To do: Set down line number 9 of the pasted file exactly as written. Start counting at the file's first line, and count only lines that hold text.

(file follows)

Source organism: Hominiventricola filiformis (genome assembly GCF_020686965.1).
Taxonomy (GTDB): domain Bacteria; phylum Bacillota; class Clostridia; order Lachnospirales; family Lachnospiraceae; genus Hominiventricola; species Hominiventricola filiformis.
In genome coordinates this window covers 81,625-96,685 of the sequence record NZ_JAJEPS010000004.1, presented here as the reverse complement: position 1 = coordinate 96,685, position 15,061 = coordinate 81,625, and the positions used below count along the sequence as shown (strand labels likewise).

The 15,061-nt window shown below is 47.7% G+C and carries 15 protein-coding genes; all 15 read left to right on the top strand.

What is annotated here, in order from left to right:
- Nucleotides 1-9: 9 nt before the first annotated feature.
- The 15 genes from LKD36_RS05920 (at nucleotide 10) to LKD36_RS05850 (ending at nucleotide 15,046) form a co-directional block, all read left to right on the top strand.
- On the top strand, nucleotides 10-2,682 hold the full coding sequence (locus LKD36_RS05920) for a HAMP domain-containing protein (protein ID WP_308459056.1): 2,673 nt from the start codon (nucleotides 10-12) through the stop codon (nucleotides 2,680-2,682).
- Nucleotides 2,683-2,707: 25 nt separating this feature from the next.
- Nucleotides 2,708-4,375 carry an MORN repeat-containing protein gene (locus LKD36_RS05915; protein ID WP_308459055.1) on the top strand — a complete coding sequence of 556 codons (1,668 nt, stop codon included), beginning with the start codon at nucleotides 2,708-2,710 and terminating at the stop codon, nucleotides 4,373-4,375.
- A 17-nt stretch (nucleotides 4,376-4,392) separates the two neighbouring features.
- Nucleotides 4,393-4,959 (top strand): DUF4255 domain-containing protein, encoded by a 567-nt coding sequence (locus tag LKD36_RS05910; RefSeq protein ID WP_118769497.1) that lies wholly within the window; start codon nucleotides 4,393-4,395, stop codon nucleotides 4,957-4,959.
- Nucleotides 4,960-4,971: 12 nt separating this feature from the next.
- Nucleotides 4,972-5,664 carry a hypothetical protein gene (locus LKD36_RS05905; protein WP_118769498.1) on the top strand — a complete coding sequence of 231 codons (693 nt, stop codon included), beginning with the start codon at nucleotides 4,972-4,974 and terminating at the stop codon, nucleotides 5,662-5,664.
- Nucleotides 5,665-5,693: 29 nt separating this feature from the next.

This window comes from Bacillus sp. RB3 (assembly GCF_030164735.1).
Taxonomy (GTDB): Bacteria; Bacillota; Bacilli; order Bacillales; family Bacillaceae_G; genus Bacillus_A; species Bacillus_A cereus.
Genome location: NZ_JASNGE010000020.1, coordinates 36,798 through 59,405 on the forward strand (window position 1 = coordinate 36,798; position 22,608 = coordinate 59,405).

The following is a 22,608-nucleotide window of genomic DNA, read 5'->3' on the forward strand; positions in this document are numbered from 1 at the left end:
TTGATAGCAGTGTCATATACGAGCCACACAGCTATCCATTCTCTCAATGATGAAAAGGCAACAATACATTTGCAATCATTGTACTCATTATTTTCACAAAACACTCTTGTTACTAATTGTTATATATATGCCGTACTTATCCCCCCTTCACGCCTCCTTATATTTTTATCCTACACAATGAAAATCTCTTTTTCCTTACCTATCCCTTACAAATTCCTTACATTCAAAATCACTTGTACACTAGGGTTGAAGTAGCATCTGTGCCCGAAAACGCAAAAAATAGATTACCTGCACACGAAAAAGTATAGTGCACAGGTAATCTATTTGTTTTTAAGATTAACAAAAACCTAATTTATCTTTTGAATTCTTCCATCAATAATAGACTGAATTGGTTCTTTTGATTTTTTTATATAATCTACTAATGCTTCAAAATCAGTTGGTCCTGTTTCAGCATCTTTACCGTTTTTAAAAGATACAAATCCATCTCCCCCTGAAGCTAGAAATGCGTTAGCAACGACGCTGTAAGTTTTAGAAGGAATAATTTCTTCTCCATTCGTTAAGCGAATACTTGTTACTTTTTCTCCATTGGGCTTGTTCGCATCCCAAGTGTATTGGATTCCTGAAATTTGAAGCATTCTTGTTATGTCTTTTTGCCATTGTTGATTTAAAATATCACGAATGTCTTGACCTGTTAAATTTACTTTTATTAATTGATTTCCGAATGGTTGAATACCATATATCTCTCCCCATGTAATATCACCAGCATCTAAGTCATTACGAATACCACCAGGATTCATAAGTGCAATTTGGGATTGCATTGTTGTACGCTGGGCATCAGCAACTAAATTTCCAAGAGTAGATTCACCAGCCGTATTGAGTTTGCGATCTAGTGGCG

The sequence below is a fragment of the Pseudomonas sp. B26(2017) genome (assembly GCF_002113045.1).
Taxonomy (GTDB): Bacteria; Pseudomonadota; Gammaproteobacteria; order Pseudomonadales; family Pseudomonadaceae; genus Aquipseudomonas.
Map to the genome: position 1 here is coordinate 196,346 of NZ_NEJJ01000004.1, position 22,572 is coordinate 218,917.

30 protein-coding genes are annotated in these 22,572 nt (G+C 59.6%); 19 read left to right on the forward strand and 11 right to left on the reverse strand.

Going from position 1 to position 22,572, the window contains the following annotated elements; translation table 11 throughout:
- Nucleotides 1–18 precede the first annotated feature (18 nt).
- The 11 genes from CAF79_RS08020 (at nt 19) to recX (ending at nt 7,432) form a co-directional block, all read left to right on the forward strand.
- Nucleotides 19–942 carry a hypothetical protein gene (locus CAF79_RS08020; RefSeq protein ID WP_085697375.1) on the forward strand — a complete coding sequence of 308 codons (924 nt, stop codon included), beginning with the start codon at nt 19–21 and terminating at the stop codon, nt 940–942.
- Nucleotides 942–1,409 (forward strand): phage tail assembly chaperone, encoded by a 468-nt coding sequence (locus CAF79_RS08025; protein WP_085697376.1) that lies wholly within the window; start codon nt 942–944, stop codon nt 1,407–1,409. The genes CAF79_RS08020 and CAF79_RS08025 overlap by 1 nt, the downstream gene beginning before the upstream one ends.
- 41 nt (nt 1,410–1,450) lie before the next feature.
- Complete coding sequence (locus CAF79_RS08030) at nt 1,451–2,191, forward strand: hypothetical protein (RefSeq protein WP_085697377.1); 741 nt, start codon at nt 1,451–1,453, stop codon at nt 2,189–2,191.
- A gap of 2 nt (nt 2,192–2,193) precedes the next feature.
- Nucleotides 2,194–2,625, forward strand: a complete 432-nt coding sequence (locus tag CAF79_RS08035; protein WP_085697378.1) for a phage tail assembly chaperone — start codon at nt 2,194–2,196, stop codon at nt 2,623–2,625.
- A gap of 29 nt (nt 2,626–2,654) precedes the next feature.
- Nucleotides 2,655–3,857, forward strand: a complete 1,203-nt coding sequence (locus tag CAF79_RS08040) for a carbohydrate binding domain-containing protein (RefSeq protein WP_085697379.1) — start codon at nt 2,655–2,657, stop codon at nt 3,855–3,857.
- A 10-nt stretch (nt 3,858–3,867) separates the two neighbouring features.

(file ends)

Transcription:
- Nucleotides 2,683-2,707: 25 nt separating this feature from the next.